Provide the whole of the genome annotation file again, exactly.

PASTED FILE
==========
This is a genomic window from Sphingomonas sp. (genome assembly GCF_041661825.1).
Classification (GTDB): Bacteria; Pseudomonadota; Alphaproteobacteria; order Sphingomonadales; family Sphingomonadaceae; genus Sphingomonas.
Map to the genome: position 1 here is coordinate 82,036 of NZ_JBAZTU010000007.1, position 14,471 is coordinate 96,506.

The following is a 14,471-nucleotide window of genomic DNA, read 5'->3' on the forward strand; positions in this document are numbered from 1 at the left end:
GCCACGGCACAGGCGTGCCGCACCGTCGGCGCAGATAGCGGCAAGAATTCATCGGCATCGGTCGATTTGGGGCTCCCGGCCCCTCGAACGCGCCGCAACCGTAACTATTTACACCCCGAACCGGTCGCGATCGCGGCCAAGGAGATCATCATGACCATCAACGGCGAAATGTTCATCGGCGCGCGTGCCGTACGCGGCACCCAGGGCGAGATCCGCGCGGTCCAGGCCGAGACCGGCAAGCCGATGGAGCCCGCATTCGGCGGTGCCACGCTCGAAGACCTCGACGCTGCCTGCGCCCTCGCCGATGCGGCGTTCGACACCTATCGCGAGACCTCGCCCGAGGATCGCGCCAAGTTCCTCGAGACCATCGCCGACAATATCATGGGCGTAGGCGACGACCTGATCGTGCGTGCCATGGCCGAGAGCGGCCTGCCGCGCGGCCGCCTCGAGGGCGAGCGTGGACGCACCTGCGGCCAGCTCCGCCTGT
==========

This is a genomic window from Sphingomonas sp. (genome assembly GCF_041661825.1).
Classification (GTDB): Bacteria; Pseudomonadota; Alphaproteobacteria; order Sphingomonadales; family Sphingomonadaceae; genus Sphingomonas.
Map to the genome: position 1 here is coordinate 82,036 of NZ_JBAZTU010000007.1, position 14,471 is coordinate 96,506.

The following is a 14,471-nucleotide window of genomic DNA, read 5'->3' on the forward strand; positions in this document are numbered from 1 at the left end:
GCCACGGCACAGGCGTGCCGCACCGTCGGCGCAGATAGCGGCAAGAATTCATCGGCATCGGTCGATTTGGGGCTCCCGGCCCCTCGAACGCGCCGCAACCGTAACTATTTACACCCCGAACCGGTCGCGATCGCGGCCAAGGAGATCATCATGACCATCAACGGCGAAATGTTCATCGGCGCGCGTGCCGTACGCGGCACCCAGGGCGAGATCCGCGCGGTCCAGGCCGAGACCGGCAAGCCGATGGAGCCCGCATTCGGCGGTGCCACGCTCGAAGACCTCGACGCTGCCTGCGCCCTCGCCGATGCGGCGTTCGACACCTATCGCGAGACCTCGCCCGAGGATCGCGCCAAGTTCCTCGAGACCATCGCCGACAATATCATGGGCGTAGGCGACGACCTGATCGTGCGTGCCATGGCCGAGAGCGGCCTGCCGCGCGGCCGCCTCGAGGGCGAGCGTGGACGCACCTGCGGCCAGCTCCGCCTGT